Magazin | News
10.09.2020

Field Service Technicians - The Real Heros at W&H

During a global pandemic, where communities are fighting not only a dire health crisis, but also an economic meltdown, massive unemployment, loss of healthcare, not to mention the social, political and educational gut punch that we have all been experiencing, matters of WHAT IS REALLY IMPORTANT take on a new meaning. What are “essential businesses?” Of course I am happy that the liquor stores made the cut, but are they truly essential?

With 80% of our customers being in the Food and Medical industries, we are clearly an essential business and I have been so proud of our people here at W&H for the way they have navigated the new rules of engagement. For those of us who have made our careers on the road, out in front of customers, doing deals, taking orders, staying in touch with our close business partners, this has been extremely challenging. We aren’t used to this new way...however, neither are our customers.

The real heroes (and I don’t use that term frivolously) are our Service Technicians who are on the front line of this pandemic. With almost 50 new machine installations in 2020, as well as an enormous installed base of machines, our technicians have stayed on the road since the beginning, making sure that our customers are taken care of. Travel restrictions have made this very difficult, putting additional stress on our Service and Project Managers, who are furiously planning to make sure that there are no hiccups in the work we have scheduled, not to mention the guys who are being sent into the plants to accomplish miracles on a daily basis.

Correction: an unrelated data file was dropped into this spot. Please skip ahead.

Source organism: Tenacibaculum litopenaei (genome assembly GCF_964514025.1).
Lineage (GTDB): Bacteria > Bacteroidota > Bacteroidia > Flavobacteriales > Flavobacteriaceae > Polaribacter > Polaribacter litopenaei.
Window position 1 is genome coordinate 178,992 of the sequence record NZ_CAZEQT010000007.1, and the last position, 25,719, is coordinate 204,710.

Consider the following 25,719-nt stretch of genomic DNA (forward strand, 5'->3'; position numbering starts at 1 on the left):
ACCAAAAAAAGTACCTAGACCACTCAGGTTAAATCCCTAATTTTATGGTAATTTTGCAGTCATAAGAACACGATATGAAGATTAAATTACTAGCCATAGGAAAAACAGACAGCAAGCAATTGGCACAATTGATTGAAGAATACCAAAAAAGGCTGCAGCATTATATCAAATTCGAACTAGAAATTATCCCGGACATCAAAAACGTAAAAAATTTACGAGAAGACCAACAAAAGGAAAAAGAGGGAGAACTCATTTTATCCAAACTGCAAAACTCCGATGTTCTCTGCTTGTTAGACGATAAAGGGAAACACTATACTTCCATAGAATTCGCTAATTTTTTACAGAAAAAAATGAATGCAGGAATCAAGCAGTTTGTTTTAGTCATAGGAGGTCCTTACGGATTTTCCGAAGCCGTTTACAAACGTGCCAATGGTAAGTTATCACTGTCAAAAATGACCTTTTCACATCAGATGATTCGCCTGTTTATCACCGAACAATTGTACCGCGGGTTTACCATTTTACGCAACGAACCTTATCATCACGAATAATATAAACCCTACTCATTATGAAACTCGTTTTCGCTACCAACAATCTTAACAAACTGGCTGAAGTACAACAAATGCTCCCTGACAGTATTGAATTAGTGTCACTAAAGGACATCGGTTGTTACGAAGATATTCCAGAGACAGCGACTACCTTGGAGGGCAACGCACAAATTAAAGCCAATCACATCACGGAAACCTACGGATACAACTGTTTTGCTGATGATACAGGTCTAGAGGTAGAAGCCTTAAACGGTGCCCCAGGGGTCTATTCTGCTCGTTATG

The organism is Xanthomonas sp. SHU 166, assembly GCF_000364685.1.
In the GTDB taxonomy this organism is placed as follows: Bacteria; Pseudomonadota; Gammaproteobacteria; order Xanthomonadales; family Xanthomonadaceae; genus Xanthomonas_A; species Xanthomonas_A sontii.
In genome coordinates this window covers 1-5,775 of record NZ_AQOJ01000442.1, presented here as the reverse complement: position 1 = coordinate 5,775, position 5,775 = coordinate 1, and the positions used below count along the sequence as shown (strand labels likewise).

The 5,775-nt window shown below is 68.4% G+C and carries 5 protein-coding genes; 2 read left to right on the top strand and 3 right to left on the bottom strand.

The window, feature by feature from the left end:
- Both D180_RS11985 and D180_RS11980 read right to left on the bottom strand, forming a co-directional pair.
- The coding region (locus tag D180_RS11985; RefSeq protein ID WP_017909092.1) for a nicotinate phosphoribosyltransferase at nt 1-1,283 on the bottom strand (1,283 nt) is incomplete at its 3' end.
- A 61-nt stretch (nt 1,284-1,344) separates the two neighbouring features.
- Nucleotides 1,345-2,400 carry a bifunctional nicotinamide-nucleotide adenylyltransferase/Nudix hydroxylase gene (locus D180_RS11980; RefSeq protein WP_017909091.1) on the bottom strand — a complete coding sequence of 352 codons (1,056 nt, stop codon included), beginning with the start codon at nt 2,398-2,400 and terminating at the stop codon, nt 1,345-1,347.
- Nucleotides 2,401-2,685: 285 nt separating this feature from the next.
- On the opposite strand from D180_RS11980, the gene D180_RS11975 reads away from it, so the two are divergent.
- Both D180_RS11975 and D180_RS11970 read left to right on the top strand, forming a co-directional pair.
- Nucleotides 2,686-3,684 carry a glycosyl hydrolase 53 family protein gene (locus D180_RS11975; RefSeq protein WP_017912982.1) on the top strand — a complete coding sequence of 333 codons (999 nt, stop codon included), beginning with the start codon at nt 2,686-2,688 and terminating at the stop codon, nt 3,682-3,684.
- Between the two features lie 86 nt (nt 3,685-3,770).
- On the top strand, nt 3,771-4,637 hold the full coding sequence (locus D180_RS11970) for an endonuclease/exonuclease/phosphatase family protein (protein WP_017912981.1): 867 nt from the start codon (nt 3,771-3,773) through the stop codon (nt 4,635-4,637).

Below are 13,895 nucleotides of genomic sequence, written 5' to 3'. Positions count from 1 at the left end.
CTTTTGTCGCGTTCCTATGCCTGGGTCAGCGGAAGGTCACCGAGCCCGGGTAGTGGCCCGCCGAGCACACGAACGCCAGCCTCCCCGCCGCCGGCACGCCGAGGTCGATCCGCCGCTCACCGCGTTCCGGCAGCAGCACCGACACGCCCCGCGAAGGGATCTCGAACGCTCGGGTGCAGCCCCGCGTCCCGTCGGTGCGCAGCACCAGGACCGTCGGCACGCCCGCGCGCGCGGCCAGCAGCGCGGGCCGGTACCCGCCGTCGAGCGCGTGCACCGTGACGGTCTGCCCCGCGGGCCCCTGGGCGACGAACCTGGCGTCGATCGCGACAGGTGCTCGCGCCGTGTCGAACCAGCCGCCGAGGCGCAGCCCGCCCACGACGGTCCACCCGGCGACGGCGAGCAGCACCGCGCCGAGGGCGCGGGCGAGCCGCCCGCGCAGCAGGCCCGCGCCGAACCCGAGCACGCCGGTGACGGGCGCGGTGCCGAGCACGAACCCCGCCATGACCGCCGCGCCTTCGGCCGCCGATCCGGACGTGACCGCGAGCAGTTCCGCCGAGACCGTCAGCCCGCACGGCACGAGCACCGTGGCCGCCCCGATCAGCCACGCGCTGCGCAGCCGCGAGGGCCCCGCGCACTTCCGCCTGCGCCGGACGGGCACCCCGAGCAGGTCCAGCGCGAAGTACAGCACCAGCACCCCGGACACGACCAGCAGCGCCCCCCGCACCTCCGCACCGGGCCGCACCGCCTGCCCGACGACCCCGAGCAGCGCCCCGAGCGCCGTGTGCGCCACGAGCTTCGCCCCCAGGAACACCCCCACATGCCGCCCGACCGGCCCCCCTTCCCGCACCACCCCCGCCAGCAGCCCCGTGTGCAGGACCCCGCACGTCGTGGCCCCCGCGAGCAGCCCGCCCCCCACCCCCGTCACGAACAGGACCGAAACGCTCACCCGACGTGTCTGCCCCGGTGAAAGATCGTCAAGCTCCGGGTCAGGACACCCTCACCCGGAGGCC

These men had challenging, exhausting work BEFORE COVID. On the road for up to 45 weeks a year, away from their families, working 12 hr days of physical work is really difficult. A great example is my old friend Horst Grunewald, who retired at age 70, after working for W&H for over 40 years. His “retirement” lasted all of 2 weeks, before he asked if he could come back to work on a “limited basis”....hah! Horst is now 80 and still installing extrusion lines with the energy of a 25 year old!

It would be remiss not to mention the German and global technicians who stayed here after the travel ban was imposed to finish up the installations they had started. A HUGE thank you to them!

I could go on about each of our 30+ US based service techs. Like a hockey player who insists on going back on the ice after having his broken nose set between shifts, these men are proud, tough, loyal, dependable and stubborn...it is going to take a LOT to keep them back from doing their jobs, pandemic be damned. I am so thankful and proud to be associated with this amazing group.

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